American Negro Folklore (1968)

Wilson Gray wilson.gray at RCN.COM
Sat Feb 12 23:39:11 UTC 2005

On Feb 12, 2005, at 1:38 AM, Bapopik at AOL.COM wrote:

> ---------------------- Information from the mail header
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> Sender:       American Dialect Society <ADS-L at LISTSERV.UGA.EDU>
> Poster:       Bapopik at AOL.COM
> Subject:      American Negro Folklore (1968)
> -----------------------------------------------------------------------
> --------
> "Hawkins," "made in de shade, sold in de sun," and others of interest
> here.
> by J. Mason Brewer

J. Mason Brewer

Old friend of my family down in Texas. A few other notes are below.

-Wilson Gray

> Chicago: Quadrangle Books
> 1968
> Pg. 189 (Slave Seculars and Work Songs):
> _I Went to Atlanta_
> I Went to Atlanta
> Never been dere a-fo'
> White folks eat de apple
> Nigger wait fo' co'
> (Other verses are "White folks sleep on feather bed" and "White folks
> wear de fancy suit" and "White folks sit in Lawd's place"--ed.)
> Pg. 304 (Cold Weather Signs): If turkeys roost high in a tree, it's a
> sign of cold weather. You will hear the old folks say, "Look out,
> children. Hawkins is coming."
> Pg. 323 (Creole Proverbs):
> Great to speak, little to do.
> One goes everywhere with fine clothes.
> Ox who comes first always drinks clear water.
> Pg. 324:
> That is not the baptism of a doll. (No laughing matter.)
> When the tree falls the goat climbs it.
> The best swimmer is often drowned.
> When one is very hungry one does not peel the sweet potato.
> His tongue knows no Sunday.
> I keep nothing hidden in the sideboard. (I keep nothing back.)
> Set your type before you go and then read it. (Have on your tongue
> what you are going to say.)
> Pg. 338 ("Dirty Dozens" Rhymes):
> Yo' mama's in de kitchen; yo' papa's in jail;
> Yo' sister's round de corner, hollerin' "Hot stuff for sale."

Clearly, the last line above has been bowdlerized.

How's yo' mama?
She[my mama]'s a sco'. How's yo' 'ho'?

Fucked yo' mama on a red-hot stove
Baby come out sellln' Post* 'n' Globe.* *Local newspapers in St. Louis.

> Pg. 339 (Street Cries):
> I sell to the rich,
> I sell to the po';
> I'm gonna sell the lady
> Standin' in that do'.
> I got water with the melon, red to the rind!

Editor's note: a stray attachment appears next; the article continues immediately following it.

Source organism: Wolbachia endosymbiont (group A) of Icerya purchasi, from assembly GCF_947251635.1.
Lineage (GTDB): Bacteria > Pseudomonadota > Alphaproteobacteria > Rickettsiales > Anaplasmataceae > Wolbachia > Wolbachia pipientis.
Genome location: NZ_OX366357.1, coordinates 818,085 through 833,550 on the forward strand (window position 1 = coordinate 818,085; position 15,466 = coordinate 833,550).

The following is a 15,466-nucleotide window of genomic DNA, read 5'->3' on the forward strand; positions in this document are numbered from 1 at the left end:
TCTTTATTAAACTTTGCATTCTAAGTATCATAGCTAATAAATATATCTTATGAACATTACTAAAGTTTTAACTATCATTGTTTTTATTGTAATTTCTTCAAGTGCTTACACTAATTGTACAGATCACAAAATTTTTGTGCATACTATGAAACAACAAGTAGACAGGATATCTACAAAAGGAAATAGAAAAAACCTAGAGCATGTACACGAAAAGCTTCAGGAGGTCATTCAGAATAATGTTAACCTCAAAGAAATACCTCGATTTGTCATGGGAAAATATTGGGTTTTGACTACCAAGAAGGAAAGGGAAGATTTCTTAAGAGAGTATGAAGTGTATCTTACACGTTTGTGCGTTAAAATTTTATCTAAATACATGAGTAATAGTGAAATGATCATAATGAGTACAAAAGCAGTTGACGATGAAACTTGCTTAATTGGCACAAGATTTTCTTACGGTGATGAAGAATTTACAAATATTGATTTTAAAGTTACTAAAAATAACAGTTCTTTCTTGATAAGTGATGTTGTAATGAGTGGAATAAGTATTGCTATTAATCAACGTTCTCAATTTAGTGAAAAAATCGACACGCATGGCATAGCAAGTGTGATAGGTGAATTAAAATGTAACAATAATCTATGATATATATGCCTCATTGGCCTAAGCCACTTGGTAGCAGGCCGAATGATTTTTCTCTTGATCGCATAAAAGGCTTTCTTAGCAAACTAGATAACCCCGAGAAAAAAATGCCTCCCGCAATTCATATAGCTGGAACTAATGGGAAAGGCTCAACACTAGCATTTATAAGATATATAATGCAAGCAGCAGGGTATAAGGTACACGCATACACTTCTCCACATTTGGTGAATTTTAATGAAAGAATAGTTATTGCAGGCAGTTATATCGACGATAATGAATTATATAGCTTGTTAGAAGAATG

> If you don't believe it just pull down your blind.
> You eat the watermelon and preee-serve the rind!
> Pg. 340:
> We sell it to the rich, we sell it to the poor,
> We give it to the sweet brownskin, peepin' out the door.
> _Tout chaud, Madame, tout chaud!_
> Git 'em while they're hot. Hot _calas_!
> The Waffle Man is a fine old man.
> He washes his face in a frying-pan.
> He makes his waffles with his hand.
> Everybody loved the waffle man.
> Char-coal! Char-coal!
> My horse is white, my face is black.
> I sell my charcoal, two-bits a sack--
> Char-coal! Char-coal!
> Pg. 342:
> Porgy walk; Porgy talk,
> Porgy eat wid a knife an' fork;
> Porgy-e-e-e-!
> Vanilla, chocolate, peach cream
> Dat surely freezed by de stream.
> It was made in de shade, an' is sold in de sun.
> If you ain't got a nickel, you can't get none.
> Any rags, any bones, any bottles today?
> The same old rag man comin' this a-way.
> Swimp man, swimp man, raw, raw, raw.


Shreveport (Louisiana) is often pronounced "Sweepo" in the local BE.
(In Texas, we say "Sreepote."

> Fifteen cents a plate, two for a quarter.
> Raw, raw, raw.
> Pg. 343 (Jeering and Taunting Rhymes):
> A bushel o' wheat, a bushel o' san',
> Ah'd rather be a nigger than a po' white man.
> You bowlegged, lazy,
> An' almo' half crazy.
> Pg. 367 (Autograph Album Rhymes):
> You can kiss beneath a grapevine, you can kiss beneath the rose,
> But the best place I know of is to kiss beneath the nose.
> Pg. 368:
> Apples on the table, peaches on the shelf,
> If you don't love nobody, keep it to yourself.
> Up the hickory, an' down the pine;
> Good-looking boys is hard to find.
> Sugar is sweet, an' coffee is strong;
> Write me a letter, and don't be long.
> It takes a rocking chair to rock,
> A rubber ball to roll,
> A tall, skinny papa
> To satisfy my soul.

Football cheer used by Sumner High School in St. Louis:

It takes a rocking chair to rock
It takes a football to roll
it takes a team like Sumner
To groove my soul
Oh, yes, yes, yes
Oh, yes, yes, yes

> Orange is a city, Lemon is a state;
> I wrote you a letter, but I forgot de date.
> Pg. 369:
> My papa is a butcher,
> My mama cuts de meat.
> Ah'm de little weiner-wish
> Dat runs around destreet.
> If the ocean was milk, and the bottom was cream,
> I'd dive for you like a submarine.
> Cream cheese, cream cheese floatin' in the air,
> That bald-headed man ain't got no hair.
> Pg. 373 (Ring-Game Songs):
> Ooka dooka soda cracker,
> Does your father chew tobacco?
> Yes, my father chews tobacco.
> Ooka dooka soda cracker.

I know only the "Acka backa soda cracker" version

> Copy cat, copy cat, sittin' on duh fence,
> Trying' tuh make a dollar out o' fifteen cents.
>    Trenton Times  Monday, October 17, 1904 Trenton, New Jersey
> ...of whioti starts off with "ANY RAGS, ANY BONES, ANY bottles today."
> Of course.....Fred Barlow, asked, "Have you ANY rags today''" H
> happened that Just..

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